President Robert Mugabe last month declared torrential rains – which led to floods – to be a national disaster in Zimbabwe after they killed hundreds and left thousands homeless since beginning in October. Flood plagued regions are ideal breeding grounds for mosquitoes, and lead to the spread of diseases such as malaria. Floods have also rendered access to certain affected areas difficult.
The Zimbabwean authorities have stepped up the distribution of anti-malarial drugs after at least 89, 261 malaria cases have been recorded during the last two months.
"We are going to increase treatment services as well as (malaria) prevention drugs especially to those areas that are highly prone to malaria and also respray those areas," Zimbabwe's Health Minister David Parirenyatwa is quoted as saying by The Sunday Mail.
The worst affected areas include Chiredzi, Chipinge, Mutare, Gorimonzi, Centenary, Uzumba, Maramba Pfungwe, Bindura and Beitbridge.
Earlier this month, health ministry malaria programme manager, Joseph Mberikunashe said: "As the transmission of malaria depends on humidity, the recent heavy rains mean that there will be more breeding ground for malaria, and many communities are now exposed to the disease, including artisanal miners who sleep in the open."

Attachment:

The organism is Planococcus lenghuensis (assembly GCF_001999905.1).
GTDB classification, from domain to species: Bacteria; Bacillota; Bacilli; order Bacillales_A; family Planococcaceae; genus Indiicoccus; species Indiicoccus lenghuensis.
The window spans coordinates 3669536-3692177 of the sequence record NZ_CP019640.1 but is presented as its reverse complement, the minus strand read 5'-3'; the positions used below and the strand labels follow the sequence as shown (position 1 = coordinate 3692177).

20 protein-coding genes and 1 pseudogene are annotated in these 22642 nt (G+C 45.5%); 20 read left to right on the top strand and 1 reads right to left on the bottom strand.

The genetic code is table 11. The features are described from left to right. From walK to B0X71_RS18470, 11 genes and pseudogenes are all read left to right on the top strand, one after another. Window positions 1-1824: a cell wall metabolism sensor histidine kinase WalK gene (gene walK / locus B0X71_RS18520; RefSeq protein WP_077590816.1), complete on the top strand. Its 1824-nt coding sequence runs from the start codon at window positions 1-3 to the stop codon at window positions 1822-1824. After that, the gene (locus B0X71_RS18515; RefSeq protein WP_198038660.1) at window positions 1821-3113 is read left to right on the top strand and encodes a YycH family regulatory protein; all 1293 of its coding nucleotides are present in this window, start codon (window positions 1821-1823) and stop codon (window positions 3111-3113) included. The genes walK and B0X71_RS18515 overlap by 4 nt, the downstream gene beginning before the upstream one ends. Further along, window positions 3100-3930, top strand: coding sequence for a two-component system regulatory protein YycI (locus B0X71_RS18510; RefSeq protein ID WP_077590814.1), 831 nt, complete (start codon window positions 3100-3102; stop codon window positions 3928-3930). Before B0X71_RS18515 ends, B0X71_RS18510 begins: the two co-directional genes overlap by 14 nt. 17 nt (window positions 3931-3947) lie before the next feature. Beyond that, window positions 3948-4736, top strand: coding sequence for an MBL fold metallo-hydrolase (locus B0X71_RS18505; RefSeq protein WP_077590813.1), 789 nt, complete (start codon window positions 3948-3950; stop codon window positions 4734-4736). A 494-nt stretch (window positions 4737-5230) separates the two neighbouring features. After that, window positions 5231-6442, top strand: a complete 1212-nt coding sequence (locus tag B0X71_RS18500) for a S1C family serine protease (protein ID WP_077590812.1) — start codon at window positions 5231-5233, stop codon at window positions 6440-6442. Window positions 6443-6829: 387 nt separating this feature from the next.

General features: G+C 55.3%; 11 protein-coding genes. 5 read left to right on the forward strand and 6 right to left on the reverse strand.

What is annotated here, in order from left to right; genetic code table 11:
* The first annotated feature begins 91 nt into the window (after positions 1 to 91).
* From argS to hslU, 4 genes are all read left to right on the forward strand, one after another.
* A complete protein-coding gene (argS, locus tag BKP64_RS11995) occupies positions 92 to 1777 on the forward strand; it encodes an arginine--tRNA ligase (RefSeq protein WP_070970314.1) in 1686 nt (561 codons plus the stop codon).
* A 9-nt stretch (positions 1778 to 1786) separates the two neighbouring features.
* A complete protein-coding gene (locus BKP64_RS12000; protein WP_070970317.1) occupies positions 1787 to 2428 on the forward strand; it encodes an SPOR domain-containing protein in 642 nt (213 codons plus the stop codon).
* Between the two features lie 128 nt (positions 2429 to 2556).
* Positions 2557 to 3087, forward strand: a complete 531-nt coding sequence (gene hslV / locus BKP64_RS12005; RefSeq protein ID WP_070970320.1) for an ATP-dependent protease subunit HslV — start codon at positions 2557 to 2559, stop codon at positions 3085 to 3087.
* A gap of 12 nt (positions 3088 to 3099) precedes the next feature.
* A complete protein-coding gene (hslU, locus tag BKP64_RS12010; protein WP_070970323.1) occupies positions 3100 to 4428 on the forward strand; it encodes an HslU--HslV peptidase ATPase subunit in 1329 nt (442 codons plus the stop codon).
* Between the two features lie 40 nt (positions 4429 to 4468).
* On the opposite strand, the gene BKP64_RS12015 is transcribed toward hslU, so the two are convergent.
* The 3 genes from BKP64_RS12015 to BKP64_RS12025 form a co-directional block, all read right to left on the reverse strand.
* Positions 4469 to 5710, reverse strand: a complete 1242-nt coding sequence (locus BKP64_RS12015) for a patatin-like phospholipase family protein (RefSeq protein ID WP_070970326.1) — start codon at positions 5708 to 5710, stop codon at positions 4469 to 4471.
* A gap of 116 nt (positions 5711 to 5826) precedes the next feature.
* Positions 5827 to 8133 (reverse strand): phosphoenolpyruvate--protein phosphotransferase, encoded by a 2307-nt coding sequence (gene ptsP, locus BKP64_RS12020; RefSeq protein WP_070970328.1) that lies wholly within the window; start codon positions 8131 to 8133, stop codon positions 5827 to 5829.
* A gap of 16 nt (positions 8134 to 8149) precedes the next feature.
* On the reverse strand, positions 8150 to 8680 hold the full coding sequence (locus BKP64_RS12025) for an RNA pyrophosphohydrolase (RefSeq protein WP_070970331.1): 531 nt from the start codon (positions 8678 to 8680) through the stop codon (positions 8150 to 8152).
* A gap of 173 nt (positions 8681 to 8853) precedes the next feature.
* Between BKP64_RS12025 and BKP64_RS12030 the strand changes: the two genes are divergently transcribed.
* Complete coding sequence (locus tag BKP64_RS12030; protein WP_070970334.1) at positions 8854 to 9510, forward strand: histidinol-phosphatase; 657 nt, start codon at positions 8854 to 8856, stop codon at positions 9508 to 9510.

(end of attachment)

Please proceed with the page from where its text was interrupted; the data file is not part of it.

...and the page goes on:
Malaria-carrying mosquitoes are becoming increasingly resistant to the insecticide used in bed nets to prevent malaria, while the BBC in January that reported new strains of malaria have also started emerging.
There is a real risk the cash-strapped government may find it difficult to contain malaria outbreaks in the country, which is also struggling to fight off a fresh epidemic of typhoid and cholera in nine "at risk" districts.
The wider Southern African region is also bracing for an increase in the number of malaria cases, with Botswana issuing a fresh alert, and some 15 dying and some 6,000 affected by the disease in Namibia. Earlier this year, Angola confirmed more than 700 malaria-related cases, and some 260,000 cases in the last year.